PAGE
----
The elections of 1830 united into an active body the various Minoret
relations,--Desire and Goupil having formed a committee in Nemours by
whose efforts a liberal candidate was put in nomination at
Fontainebleau. Massin, as collector of taxes, exercised an enormous
influence over the country electors. Five of the post master's farmers
were electors. Dionis represented eleven votes. After a few meetings
at the notary's, Cremiere, Massin, the post master, and their
adherents took a habit of assembling there. By the time the doctor
returned, Dionis's office and salon were the camp of his heirs. The
justice of peace and the mayor, who had formed an alliance, backed by
the nobility in the neighbouring castles, to resist the liberals of
Nemours, now worsted in their efforts, were more closely united than
ever by their defeat.
By the time Bongrand and the Abbe Chaperon were able to tell the
doctor by word of mouth the result of the antagonism, which was
defined for the first time, between the two classes in Nemours (giving
incidentally such importance to his heirs) Charles X. had left
Rambouillet for Cherbourg. Desire Minoret, whose opinions were those
of the Paris bar, sent for fifteen of his friends, commanded by Goupil
and mounted on horses from his father's stable, who arrived in Paris
on the night of the 28th. With this troop Goupil and Desire took part
in the capture of the Hotel-de-Veille. Desire was decorated with the
Legion of honor and appointed deputy procureur du roi at
Fontainebleau. Goupil received the July cross. Dionis was elected
mayor of Nemours, and the city council was composed of the post master
(now assistant-mayor), Massin, Cremiere, and all the adherents of the
family faction. Bongrand retained his place only through the influence
of his son, procureur du roi at Melun, whose marriage with
Mademoiselle Levrault was then on the tapis.
Seeing the three-per-cents quoted at forty-five, the doctor started by
post for Paris, and invested five hundred and forty thousand francs
in shares to bearer. The rest of his fortune which amounted to about
two hundred and seventy thousand francs, standing in his own name in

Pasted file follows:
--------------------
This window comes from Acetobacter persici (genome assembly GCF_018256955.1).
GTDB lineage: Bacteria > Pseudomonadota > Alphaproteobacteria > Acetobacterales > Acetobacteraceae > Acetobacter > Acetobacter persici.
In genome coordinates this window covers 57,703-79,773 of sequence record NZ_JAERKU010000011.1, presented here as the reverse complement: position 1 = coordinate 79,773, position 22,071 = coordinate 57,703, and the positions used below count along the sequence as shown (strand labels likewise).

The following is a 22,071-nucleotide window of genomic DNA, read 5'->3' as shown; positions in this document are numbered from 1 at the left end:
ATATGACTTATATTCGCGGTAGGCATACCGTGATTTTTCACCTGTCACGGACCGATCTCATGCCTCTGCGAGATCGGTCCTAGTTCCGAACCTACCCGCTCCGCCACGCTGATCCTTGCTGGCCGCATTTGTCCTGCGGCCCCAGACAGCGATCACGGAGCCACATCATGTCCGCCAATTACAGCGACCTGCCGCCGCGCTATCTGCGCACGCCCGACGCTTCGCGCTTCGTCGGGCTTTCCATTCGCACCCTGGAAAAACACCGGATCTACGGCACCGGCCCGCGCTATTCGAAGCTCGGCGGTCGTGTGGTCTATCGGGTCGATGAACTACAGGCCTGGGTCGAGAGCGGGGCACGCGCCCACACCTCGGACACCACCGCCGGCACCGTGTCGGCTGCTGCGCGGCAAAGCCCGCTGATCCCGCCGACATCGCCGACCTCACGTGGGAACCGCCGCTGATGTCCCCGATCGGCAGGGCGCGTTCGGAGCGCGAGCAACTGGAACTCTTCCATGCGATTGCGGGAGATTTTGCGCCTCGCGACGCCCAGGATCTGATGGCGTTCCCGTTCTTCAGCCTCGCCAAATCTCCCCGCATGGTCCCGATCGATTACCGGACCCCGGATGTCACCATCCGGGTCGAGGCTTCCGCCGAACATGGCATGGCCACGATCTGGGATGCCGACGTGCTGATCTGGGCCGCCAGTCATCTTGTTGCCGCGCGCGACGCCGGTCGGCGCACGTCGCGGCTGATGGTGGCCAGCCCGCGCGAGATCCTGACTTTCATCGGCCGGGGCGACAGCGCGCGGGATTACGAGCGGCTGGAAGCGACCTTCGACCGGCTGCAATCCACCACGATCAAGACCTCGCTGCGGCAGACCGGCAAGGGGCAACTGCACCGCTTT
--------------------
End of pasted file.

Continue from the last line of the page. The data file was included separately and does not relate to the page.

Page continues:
the same funds, gave him ostensibly an income of fifteen thousand
francs a year. He made the same disposition of Ursula's little capital
bequeathed to her by de Jordy, together with the accrued interest
thereon, which gave her about fourteen hundred francs a year in her
own right. La Bougival, who had laid by some five thousand francs of
her savings, did the same by the doctor's advice, receiving in future
three hundred and fifty francs a year in dividends. These judicious
transactions, agreed on between the doctor and Monsieur Bongrand, were
carried out in perfect secrecy, thanks to the political troubles of
When quiet was again restored the doctor bought the little house which
adjoined his own and pulled it down so as to build a coach-house and
stables on its side. To employ a capital which would have given him a
thousand francs a year on outbuildings seemed actual folly to the
Minoret heirs. This folly, if it were one, was the beginning of a new
era in the doctor's existence, for he now (at a period when horses and
carriages were almost given away) brought back from Paris three fine
horses and a caleche.
When, in the early part of November, 1830, the old man came to church
on a rainy day in the new carriage, and gave his hand to Ursula to
help her out, all the inhabitants flocked to the square,--as much to
see the caleche and question the coachman, as to criticize the
goddaughter, to whose excessive pride and ambition Massin, Cremiere,
the post master, and their wives attributed this extravagant folly of
the old man.
"A caleche! Hey, Massin!" cried Goupil. "Your inheritance will go at
top speed now!"
"You ought to be getting good wages, Cabirolle," said the post master
to the son of one of his conductors, who stood by the horses; "for it
is to be supposed an old man of eighty-four won't use up many horse-
shoes. What did those horses cost?"
"Four thousand francs. The caleche, though second-hand, was two
thousand; but it's a fine one, the wheels are patent."
"Yes, it's a good carriage," said Cremiere; "and a man must be rich to
buy that style of thing."
"Ursula means to go at a good pace," said Goupil. "She's right; she's
showing you how to enjoy life. Why don't you have fine carriages and
horses, papa Minoret? I wouldn't let myself be humiliated if I were
you--I'd buy a carriage fit for a prince."
"Come, Cabirolle, tell us," said Massin, "is it the girl who drives
our uncle into such luxury?"
"I don't know," said Cabirolle; "but she is almost mistress of the
house. There are masters upon masters down from Paris. They say now
she is going to study painting."
"Then I shall seize the occasion to have my portrait drawn," said
In the provinces they always say a picture is drawn, not painted.
"The old German is not dismissed, is he?" said Madame Massin.